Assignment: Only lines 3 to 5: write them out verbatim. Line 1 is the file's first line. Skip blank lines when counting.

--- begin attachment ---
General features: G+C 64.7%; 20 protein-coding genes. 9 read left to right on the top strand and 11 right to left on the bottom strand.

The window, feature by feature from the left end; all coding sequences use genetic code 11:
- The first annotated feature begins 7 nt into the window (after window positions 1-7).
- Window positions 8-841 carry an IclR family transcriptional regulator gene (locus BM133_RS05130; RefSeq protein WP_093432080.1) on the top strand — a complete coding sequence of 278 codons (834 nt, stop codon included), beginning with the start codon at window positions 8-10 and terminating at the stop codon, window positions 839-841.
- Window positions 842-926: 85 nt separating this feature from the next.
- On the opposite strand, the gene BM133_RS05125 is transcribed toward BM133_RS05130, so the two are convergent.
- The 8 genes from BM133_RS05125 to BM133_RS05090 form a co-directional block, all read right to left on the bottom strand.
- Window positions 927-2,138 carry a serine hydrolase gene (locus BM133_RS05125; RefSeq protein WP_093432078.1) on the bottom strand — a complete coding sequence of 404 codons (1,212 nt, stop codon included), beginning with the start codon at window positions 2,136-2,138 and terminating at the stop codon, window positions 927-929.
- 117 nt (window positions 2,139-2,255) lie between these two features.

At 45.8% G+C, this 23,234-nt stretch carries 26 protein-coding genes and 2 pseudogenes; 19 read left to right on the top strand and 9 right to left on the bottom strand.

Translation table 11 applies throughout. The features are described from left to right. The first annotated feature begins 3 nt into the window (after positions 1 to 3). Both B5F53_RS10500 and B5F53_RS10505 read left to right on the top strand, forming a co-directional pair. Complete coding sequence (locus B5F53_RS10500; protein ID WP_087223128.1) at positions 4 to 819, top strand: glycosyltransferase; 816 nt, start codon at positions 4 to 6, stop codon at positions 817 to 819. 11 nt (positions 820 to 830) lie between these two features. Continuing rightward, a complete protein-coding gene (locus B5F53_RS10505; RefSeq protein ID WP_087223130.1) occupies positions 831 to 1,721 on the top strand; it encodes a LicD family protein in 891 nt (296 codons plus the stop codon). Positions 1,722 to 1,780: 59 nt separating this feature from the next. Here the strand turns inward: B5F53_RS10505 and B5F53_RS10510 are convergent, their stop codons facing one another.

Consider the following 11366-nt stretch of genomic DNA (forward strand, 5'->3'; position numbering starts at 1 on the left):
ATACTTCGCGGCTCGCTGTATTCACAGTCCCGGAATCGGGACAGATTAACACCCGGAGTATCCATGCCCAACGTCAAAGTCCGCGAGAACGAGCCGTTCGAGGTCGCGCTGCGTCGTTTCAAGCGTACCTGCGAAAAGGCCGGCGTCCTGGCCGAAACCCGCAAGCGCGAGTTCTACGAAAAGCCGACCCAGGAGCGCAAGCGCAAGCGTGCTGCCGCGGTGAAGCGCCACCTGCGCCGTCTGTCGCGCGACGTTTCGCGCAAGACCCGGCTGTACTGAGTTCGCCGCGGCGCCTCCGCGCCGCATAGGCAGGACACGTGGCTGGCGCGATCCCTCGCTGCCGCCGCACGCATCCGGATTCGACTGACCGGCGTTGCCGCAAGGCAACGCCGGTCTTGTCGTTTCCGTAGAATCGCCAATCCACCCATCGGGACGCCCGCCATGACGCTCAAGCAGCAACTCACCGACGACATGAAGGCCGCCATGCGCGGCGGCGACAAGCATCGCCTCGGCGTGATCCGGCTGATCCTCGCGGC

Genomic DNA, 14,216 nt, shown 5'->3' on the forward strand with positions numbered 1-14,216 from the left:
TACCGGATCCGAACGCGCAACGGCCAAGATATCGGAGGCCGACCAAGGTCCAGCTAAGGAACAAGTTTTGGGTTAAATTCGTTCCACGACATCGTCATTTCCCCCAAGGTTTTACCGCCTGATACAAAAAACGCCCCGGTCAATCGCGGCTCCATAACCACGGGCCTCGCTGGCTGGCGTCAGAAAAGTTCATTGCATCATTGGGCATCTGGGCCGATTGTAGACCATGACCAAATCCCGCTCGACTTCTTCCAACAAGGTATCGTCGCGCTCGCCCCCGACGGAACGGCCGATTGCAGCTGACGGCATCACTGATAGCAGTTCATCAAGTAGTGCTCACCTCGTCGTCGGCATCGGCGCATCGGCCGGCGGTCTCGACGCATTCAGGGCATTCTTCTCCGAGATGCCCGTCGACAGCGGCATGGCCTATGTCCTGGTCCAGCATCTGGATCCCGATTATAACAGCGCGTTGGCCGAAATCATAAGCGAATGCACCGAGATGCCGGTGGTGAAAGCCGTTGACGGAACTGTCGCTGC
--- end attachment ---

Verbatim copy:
- The first annotated feature begins 7 nt into the window (after window positions 1-7).
- Window positions 8-841 carry an IclR family transcriptional regulator gene (locus BM133_RS05130; RefSeq protein WP_093432080.1) on the top strand — a complete coding sequence of 278 codons (834 nt, stop codon included), beginning with the start codon at window positions 8-10 and terminating at the stop codon, window positions 839-841.
- Window positions 842-926: 85 nt separating this feature from the next.